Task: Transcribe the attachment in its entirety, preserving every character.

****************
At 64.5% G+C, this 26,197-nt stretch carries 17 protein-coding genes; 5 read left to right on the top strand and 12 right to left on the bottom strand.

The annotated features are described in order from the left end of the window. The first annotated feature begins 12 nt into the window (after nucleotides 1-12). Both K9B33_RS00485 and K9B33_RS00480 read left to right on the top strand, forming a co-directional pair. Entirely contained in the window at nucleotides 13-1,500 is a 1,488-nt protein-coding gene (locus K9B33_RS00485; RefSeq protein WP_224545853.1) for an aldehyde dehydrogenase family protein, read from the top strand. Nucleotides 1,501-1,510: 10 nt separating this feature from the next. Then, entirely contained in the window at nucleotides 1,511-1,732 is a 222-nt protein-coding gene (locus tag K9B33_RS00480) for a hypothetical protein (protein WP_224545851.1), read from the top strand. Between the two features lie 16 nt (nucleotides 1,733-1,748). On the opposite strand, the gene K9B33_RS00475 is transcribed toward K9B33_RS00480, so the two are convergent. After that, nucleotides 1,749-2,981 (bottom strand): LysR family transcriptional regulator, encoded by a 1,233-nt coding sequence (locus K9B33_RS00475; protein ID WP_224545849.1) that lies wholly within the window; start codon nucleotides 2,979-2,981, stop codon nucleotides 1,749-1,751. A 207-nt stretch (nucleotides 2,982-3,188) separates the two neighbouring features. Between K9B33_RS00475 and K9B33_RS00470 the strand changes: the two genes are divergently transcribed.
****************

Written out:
At 64.5% G+C, this 26,197-nt stretch carries 17 protein-coding genes; 5 read left to right on the top strand and 12 right to left on the bottom strand.

The annotated features are described in order from the left end of the window. The first annotated feature begins 12 nt into the window (after nucleotides 1-12). Both K9B33_RS00485 and K9B33_RS00480 read left to right on the top strand, forming a co-directional pair. Entirely contained in the window at nucleotides 13-1,500 is a 1,488-nt protein-coding gene (locus K9B33_RS00485; RefSeq protein WP_224545853.1) for an aldehyde dehydrogenase family protein, read from the top strand. Nucleotides 1,501-1,510: 10 nt separating this feature from the next. Then, entirely contained in the window at nucleotides 1,511-1,732 is a 222-nt protein-coding gene (locus tag K9B33_RS00480) for a hypothetical protein (protein WP_224545851.1), read from the top strand. Between the two features lie 16 nt (nucleotides 1,733-1,748). On the opposite strand, the gene K9B33_RS00475 is transcribed toward K9B33_RS00480, so the two are convergent. After that, nucleotides 1,749-2,981 (bottom strand): LysR family transcriptional regulator, encoded by a 1,233-nt coding sequence (locus K9B33_RS00475; protein ID WP_224545849.1) that lies wholly within the window; start codon nucleotides 2,979-2,981, stop codon nucleotides 1,749-1,751. A 207-nt stretch (nucleotides 2,982-3,188) separates the two neighbouring features. Between K9B33_RS00475 and K9B33_RS00470 the strand changes: the two genes are divergently transcribed.